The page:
• The FIR in question is distinguishable as it was registered for the offence of illegal sand mining in Sanjay (supra)
  • The FIR was initiated suo moto due to the absence of any documents proving mining rights
  • The legal ratio in the Sanjay case would only be applicable to situations where the mining lease had been revoked or was non-existent

Also Read: Reconsideration of Disciplinary Proceedings by Appellate Authority – Canara Bank vs. General Manager


  • The appellant’s contention that theft of sand is not punishable under IPC sections was rejected.
  • Court clarifies that each case is unique and court decisions may not apply universally.
  • CBIs inability to submit a police report under Code Section 173 is discussed.
  • The prohibition under Section 22 of the Act applies only for contravention of Section 4 and not other offences under the Penal Code.
  • The distinction between immovable and movable property regarding sand excavation is explained.
  • The court rejected reliance on certain cases to argue against the special act prevailing over general act.
  • The CBI’s authority under TOHO Act for investigation is affirmed.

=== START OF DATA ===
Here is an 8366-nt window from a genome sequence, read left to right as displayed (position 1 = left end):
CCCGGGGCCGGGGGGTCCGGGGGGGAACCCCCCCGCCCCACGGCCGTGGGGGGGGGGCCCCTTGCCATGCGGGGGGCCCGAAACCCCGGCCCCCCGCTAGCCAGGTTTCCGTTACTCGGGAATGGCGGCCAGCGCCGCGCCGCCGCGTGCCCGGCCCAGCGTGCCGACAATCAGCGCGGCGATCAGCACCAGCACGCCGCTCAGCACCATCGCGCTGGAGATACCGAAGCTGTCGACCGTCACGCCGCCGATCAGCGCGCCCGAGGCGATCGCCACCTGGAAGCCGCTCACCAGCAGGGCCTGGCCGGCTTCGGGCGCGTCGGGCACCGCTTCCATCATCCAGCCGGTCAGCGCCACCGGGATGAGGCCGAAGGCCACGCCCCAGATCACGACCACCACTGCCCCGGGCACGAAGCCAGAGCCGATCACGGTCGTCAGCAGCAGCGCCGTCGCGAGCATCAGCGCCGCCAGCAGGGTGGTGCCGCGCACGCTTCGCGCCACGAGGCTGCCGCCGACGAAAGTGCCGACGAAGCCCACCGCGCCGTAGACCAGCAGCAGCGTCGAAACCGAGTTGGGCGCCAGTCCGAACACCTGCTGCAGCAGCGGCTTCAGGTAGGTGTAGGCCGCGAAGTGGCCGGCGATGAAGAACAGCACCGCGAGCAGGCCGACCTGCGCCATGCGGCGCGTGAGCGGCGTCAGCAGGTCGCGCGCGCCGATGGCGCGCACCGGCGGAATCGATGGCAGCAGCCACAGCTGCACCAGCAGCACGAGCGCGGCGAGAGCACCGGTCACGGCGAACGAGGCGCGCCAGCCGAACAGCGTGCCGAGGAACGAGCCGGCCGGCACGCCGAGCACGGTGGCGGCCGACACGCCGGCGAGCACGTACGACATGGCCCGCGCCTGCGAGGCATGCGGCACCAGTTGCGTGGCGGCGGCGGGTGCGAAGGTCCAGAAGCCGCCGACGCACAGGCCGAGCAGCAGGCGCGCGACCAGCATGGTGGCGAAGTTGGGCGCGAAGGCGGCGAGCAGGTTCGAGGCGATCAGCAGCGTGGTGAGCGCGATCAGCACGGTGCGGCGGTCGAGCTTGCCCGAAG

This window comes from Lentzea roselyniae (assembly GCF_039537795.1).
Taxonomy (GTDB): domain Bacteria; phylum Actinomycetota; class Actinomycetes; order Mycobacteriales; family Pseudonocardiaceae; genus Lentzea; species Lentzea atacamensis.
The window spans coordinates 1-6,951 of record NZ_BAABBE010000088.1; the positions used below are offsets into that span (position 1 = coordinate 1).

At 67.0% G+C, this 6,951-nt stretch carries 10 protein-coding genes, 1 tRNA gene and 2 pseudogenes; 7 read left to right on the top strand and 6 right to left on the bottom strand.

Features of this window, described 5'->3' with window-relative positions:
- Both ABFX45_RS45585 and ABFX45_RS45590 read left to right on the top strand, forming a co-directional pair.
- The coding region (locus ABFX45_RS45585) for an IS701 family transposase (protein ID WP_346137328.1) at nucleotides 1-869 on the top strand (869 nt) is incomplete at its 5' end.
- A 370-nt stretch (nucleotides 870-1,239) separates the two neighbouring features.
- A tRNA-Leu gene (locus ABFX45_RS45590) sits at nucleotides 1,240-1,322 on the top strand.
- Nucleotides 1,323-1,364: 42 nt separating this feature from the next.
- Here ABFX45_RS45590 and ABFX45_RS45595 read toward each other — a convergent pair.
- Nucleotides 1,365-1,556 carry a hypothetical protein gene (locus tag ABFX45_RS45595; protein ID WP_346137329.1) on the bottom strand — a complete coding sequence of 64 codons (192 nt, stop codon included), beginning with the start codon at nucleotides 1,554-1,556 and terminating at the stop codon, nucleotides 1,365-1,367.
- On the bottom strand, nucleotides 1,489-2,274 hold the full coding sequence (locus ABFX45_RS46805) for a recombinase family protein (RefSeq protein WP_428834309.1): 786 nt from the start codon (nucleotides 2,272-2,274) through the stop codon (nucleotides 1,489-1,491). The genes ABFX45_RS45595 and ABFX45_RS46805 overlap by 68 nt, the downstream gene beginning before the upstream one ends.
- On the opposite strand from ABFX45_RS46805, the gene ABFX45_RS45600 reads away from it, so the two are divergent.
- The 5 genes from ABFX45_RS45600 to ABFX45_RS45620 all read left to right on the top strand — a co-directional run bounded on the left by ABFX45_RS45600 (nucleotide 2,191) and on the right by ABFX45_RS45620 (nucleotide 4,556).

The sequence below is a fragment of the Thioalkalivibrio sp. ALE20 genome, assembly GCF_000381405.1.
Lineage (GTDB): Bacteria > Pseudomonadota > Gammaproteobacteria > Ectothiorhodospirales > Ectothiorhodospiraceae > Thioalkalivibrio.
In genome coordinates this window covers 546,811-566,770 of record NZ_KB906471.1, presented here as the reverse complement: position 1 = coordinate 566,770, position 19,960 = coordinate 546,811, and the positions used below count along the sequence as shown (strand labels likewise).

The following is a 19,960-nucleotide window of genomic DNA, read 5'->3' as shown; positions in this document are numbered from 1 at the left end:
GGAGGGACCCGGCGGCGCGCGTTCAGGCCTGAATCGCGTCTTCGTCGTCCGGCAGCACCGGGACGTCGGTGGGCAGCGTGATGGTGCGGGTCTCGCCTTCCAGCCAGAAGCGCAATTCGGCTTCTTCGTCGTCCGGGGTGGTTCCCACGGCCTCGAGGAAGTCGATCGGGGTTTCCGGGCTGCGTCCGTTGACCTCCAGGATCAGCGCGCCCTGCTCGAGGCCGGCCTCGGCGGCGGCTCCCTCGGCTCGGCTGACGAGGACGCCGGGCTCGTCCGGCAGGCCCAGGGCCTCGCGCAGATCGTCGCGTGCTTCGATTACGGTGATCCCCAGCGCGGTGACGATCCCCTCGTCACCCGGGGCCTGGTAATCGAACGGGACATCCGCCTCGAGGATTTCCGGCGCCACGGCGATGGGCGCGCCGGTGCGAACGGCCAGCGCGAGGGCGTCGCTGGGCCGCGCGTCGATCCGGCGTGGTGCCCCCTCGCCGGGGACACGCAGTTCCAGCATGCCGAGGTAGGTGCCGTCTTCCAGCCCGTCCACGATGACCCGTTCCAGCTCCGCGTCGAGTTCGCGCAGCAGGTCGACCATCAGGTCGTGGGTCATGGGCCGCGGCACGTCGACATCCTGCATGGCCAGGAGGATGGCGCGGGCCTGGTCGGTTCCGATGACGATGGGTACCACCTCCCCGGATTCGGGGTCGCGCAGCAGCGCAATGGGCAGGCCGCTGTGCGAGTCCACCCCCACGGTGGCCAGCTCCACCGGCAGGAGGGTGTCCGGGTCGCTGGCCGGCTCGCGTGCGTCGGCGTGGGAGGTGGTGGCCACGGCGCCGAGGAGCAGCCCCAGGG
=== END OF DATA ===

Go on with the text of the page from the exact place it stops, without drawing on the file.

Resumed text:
• The difference between offences under the MMDR Act and IPC sections is highlighted.
  • Court emphasizes that police can investigate theft of sand and minerals independently of offences under the MMDR Act.
  • The special nature of the TOHO Act in dealing with specific subjects is reiterated.
  • The public trust doctrine emphasizes that certain resources like air, sea, water, forests, and minerals are held by the government in trust for the general public.
  • In the case of Jeewan Kumar Raut, the right to claim statutory bail under Section 167 of the Code was examined due to failure to file a charge-sheet within 90 days by the CBI.
  • Rulings of Calcutta High Court and Delhi High Court were reversed in Sanjay’s case, emphasizing that different offences under different enactments can be prosecuted but not punished twice for the same offence.
  • Various court decisions like Maqbool Hussain v. State of Bombay and Institute of Chartered Accountants of India v. Vimal Kumar Surana have interpreted the concept of ‘same offence’ under different enactments.